Feb 15, 2022 - Health

Avista acquires majority stake in Probo Medical for $450 million

Recycling image on an X-ray film
Illustration: Gabriella Turrisi/Axios

Avista Capital Partners agreed to acquire a majority stake in Probo Medical, joining Varsity Healthcare Partners as an investor in the growing umbrella of refurbished medical equipment and parts.

Details: The deal's enterprise value is approximately $450 million, sources tell Axios.

  • In 2021, Probo produced north of $30 million in EBITDA — more than four times the near $8 million generated in 2018, sources say. Varsity first backed the founder-run business in October of that year.
  • Cain Brothers and Houlihan Lokey advised Varsity, which is reinvesting a minority stake with the deal.
  • Varsity and Avista declined to comment.

Why it matters: Hospitals and health care providers are facing immense cost pressures and the pandemic has compromised budgets even further. Probo, by extending the life of medical equipment, is one way to meaningfully achieve savings.

  • The acceptance of refurbished equipment and parts is growing both domestically and outside of the U.S.
  • Efficacy is equivalent, but typically 40% to 50% cheaper when compared with new equipment, driving big savings, one source says.

Zoom in: Founded as a reseller of refurbished ultrasound systems and probes in the U.S. only, Probo has transformed into a multidimensional player under Varsity.

  • The Fisher, Illinois-based company, now with 14 locations in the U.S. and Europe, has expanded into other imaging modalities beyond ultrasounds, offering C-Arm, CT, MRI, PET/CT, X-ray equipment and more.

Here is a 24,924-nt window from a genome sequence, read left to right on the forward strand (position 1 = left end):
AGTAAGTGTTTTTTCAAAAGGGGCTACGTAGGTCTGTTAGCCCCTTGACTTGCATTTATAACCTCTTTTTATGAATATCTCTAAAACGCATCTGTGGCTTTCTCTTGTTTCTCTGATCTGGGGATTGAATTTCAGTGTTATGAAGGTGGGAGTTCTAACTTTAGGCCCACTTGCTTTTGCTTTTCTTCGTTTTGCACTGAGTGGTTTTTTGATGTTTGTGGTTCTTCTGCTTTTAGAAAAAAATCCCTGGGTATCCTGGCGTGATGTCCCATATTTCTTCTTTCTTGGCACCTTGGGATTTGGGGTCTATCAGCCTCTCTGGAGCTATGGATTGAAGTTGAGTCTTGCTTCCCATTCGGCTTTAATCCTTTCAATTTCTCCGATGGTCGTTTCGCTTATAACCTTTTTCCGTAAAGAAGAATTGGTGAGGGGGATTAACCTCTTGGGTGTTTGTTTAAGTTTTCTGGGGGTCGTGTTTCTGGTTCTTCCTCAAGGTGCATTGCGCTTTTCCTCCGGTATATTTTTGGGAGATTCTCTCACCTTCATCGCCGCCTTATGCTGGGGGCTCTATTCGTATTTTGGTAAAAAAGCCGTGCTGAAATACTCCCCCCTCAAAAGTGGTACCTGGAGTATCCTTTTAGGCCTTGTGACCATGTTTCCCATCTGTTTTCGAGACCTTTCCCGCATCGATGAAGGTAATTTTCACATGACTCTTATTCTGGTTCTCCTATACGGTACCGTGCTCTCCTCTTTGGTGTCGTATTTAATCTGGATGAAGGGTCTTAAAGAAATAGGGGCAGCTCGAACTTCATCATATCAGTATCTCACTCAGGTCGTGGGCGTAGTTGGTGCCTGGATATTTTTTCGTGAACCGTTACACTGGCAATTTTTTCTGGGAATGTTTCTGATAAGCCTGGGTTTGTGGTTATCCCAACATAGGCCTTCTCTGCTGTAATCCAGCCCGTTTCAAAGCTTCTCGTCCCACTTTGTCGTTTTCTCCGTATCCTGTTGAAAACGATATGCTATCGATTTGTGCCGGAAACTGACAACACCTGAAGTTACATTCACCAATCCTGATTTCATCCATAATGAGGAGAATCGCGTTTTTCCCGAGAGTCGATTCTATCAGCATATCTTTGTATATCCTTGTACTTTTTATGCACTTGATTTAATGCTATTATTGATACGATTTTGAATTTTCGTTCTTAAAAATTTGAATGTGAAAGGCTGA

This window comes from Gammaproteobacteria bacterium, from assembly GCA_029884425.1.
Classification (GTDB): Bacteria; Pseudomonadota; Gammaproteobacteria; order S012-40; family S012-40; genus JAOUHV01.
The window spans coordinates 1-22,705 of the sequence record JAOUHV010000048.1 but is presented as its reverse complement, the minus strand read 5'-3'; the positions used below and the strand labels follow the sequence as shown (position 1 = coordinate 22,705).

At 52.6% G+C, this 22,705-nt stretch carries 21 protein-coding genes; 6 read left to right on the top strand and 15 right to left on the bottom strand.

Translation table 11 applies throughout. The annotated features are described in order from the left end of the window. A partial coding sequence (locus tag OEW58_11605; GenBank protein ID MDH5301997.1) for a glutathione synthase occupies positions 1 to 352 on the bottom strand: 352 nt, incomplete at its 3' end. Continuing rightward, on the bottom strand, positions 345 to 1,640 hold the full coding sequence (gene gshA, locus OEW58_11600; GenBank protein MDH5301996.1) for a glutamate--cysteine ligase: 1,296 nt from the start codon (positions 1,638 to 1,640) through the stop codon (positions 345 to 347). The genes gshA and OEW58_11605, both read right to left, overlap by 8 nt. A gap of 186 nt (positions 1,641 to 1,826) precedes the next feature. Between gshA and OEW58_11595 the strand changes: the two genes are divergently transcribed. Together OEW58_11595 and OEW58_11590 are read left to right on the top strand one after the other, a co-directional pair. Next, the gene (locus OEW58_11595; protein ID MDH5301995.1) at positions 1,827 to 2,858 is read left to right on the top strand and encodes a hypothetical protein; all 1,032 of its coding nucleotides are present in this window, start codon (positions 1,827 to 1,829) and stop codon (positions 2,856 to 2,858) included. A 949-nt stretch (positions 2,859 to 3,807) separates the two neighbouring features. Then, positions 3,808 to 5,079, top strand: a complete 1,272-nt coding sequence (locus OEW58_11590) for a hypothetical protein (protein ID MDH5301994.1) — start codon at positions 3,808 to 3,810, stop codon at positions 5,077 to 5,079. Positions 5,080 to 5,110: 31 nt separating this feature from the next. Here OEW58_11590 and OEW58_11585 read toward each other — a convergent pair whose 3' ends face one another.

• Driven by an aggressive M&A playbook, Probo has consistently added new recurring services and today offers installation and de-installation, field-based repair service, equipment sales and rentals, parts supply and repair.
  • Probo doesn't compete with OEMs, but offers the various services they can’t or don’t want to do.

State of play: Avista's investment adds to a recent uptick in investment activity in the medical equipment service and repairs universe.

  • Sentinel Capital Partners in December acquired TTG Imaging Solutions, a provider of nuclear medicine and molecular imaging repair services.
  • Frazier Healthcare Partners in March 2021 sold Northfield Medical, a surgical repairs business, to Agiliti, in a $475 million deal. Interest in Probo heightened after investors got educated about the broader industry through this process, sources told Sarah last summer.
  • Other relevant companies to watch include founder-run 626 and Alpha Source, which Baird Capital backed in 2015.

Separately, the equipment supply chain is getting digitized.

  • In a $1.25 billion deal, Bain Capital last summer invested in PartSource, which operates an online marketplace of medical equipment maintenance, parts and services connecting hospitals with OEM manufacturers.

The bottom line: This is a big and fragmented global market, which, as history has shown, means more private equity money is likely to follow.

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